Δf (, ) = 2.2f

a

ru

c 0.3 ru 0.81

σ

(8)

Substituting Eqs. (2) and (8) for Eq. (6), e ect index λ( P i ) can be calculated by:

λ ( P ) =

i

f

cc

f

c

2.2 f

c 0.3 ru 0.81

σ

(9)

λ ( P ) = i f cc f − c 2.2 f c 0.3 ru

Fig. 3. Comparison of experimental results with the present model.

24

Engineering Structures 156 (2018) 21–31

3. Experimental test to investigate the loading paths

3.1. Determination of loading paths

Experimental tests were conducted to investigate the loading paths, and to obtain the laterally dominant index and e ect index of loading path in the paper. The loading path of con ned concrete is indicated by the curve of lateral stress ( σ r ) verse normalized compressive stress of the concrete with respect to uncon ned concrete strength ( f cz / f c ). The de- termination of loading path from the test results is described below. The lateral stress of the concrete can be calculated based on the force equilibrium condition of the column section:

σ =

r

2 t

D

2

t σ

θ

(10)

where D is the diameter of the column; t is the thickness of the steel tube; σ r and σ θ are the lateral stress of the concrete and hoop stress of the steel tube, respectively. The compressive stress of the concrete can be obtained by dividing the compressive load of the concrete by the area of the concrete section, where the compressive load of the concrete is determined by sub- tracting the friction between the steel tube and concrete from the axial load of column:

f =

cz

N σA

z

s

A

c

(11)

where f cz is the compressive stress of the concrete; N is the axial load of the column obtained from the testing machine; A s and A c are the section areas of the steel tube and the concrete, respectively; σ z is the axial stress of the steel tube. The axial stress and hoop stress of the steel tube are determined from the strains measured in the experimental tests, as summarized below. The von Mises stress (or the equivalent stress) σ e is used to de- termine the stress state of the steel tube:

σ =−+σ σσ

(12)

In the elastic stage ( σ e < f y ), the stress of the steel tube is calculated by the generalized Hooke law. Although a thin layer of grease is spread on the inner surface of the steel tube to reduce the friction between the steel tube and concrete, results indicate that the friction is still sig- nicant, especially in the initial loading phase. Therefore, the steel tube, as a thin-walled structure, is considered under a state of plane stress and the stresses of the steel tube are then determined by:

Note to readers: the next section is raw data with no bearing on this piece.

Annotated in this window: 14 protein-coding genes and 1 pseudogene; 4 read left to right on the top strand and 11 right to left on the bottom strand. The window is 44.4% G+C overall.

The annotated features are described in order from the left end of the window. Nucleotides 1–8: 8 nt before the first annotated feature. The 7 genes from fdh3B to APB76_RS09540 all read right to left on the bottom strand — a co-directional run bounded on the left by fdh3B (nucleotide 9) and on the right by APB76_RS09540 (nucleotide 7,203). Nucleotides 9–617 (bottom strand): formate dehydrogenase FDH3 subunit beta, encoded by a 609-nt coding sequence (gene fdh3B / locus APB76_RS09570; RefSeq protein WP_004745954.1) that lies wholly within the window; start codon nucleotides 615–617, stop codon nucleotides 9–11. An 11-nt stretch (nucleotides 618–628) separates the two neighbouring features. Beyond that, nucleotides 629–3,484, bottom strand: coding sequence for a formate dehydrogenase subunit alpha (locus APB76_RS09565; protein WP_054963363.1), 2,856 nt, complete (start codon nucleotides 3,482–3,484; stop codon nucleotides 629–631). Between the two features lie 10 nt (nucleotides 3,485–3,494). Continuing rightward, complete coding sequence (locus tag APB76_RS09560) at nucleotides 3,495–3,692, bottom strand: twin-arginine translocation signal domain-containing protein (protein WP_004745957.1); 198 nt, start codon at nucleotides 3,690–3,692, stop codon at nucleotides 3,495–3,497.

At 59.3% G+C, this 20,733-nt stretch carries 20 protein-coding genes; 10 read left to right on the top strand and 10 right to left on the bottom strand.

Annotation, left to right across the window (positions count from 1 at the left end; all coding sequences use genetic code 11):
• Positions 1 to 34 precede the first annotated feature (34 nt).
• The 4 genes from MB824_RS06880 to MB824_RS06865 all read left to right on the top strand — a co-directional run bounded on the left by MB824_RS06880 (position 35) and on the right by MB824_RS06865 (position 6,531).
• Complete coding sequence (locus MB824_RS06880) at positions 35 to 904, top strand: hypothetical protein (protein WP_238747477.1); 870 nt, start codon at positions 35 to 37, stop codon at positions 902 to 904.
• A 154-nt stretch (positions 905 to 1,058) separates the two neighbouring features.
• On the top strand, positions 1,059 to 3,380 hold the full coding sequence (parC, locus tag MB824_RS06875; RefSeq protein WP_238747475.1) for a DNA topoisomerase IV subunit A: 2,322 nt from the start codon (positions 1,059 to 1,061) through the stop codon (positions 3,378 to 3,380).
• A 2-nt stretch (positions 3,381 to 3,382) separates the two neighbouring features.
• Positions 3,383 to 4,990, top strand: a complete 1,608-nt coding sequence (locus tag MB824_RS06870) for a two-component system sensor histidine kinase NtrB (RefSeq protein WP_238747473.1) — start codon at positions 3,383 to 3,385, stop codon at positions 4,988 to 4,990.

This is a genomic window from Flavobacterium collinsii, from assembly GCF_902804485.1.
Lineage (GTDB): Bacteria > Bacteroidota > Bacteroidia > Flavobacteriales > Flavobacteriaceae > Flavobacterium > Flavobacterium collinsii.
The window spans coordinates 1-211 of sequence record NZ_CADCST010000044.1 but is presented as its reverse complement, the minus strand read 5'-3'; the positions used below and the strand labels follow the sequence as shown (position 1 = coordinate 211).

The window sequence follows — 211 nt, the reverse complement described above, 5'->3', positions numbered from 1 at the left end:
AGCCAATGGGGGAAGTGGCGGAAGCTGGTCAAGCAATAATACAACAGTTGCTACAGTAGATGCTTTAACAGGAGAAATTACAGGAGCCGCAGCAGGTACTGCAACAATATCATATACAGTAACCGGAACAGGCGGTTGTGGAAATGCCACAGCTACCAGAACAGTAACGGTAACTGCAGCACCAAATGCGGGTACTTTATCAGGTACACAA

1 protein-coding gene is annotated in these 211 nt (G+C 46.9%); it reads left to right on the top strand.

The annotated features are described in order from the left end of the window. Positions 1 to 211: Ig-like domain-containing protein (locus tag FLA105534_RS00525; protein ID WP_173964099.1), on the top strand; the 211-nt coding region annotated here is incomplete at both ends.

2

z

z

θ

θ 2

σ

e

(13)

where d ε z and d ε θ are the incremental axial strain and hoop strain, respectively. Poisson ratio υ and the tangent modulus E s [39] are given, respectively, by:

z

θ

=

1 υ

E

s

2

1

υ

υ

1

⎦ ⎨

z

θ

υ =

0.283

0.217

0.5

σ

e

f

p

f

y

f

p

+

σ

e

0.283 f

p

σ

e

<

f

p

⩽⩽ σf

>

e

f

y

y

(14)


E

(

f

y

σσ )

e

e

(

f

y

ff )

pp

σf

e

<

p

σ

e

f

y

E =

(15)

where f p is the proportional limit, taken herein to be 0.75 f y . In the plastic stage ( σ e f y ), the stress of the steel tube is calculated by the incremental Prandtl-Reuss equation:

s

Ef

p

z

θ

=

1 υ

E

2

1

υ

υ

1

⎦ ⎨

3(1

z

θ

Edγ

)

υ

2

2

υ

21

υ

2

υ

12

υ

{

σ

z

σ

θ

}

(16)

Y.-G. Zhao et al.

The scalar d γ is given by:

s de

9(

G s de

zz

+

s de

rr

+

=

G =

θθ

)

E

2

2

(

σH

e

2(1 + υ)

+

G

3)

(17)

 

(18)

where e i and s i are the deviatoric strain and stress, respectively; H is the slope of equivalent stress equivalent plastic strain curve, which is taken as the slope of the stress plastic strain curve of the steel from tensile tests; G is the shear modulus. The axial strain ε z and hoop strain ε θ at each loading step can be measured directly by using the strain gauges, whereupon the axial stress σ z and hoop stress σ θ can be determined according to Eqs. (12) (18) . Substituting the axial stress and hoop stress of the steel tube at each loading step for Eqs. (10) and (11) , the lateral stress and the compressive stress of the concrete could be determined. The compres- sive stress at each loading step was normalized with the uncon ned concrete strength. The loading path was then expressed as a relation- ship between the lateral stress ( σ r ) and the normalized compressive stress of the concrete (f cz / f c ). As two specimens are tested for each type of the column, the loading path is an average of the two specimens. A typical loading path of con ned concrete in a CFT column is shown in Fig. 4 (taken from specimen 490-36-31). The corresponding axial load displacement and axial stress strain curves of the column are given in Figs. 5 and 6 , respectively. According to the transition points, the loading path can be divided into four stages. In stage OA, the lateral stress is quite insigni cant because the concrete barely expands. When the compressive stress exceeds point A (about 0.5 f c ), microcracks de- velop rapidly in the concrete, and the expansion of concrete causes the lateral stress to develop signi cantly but smoothly. Because of the con nement e ect, fracture of concrete is delayed until point B, at which the compressive stress is roughly 1.4 f c (for specimen 490-36-31).

A

rapid lateral expansion due to the fracture of concrete at point B leads

to

a drastic increase in lateral stress, while the compressive stress nearly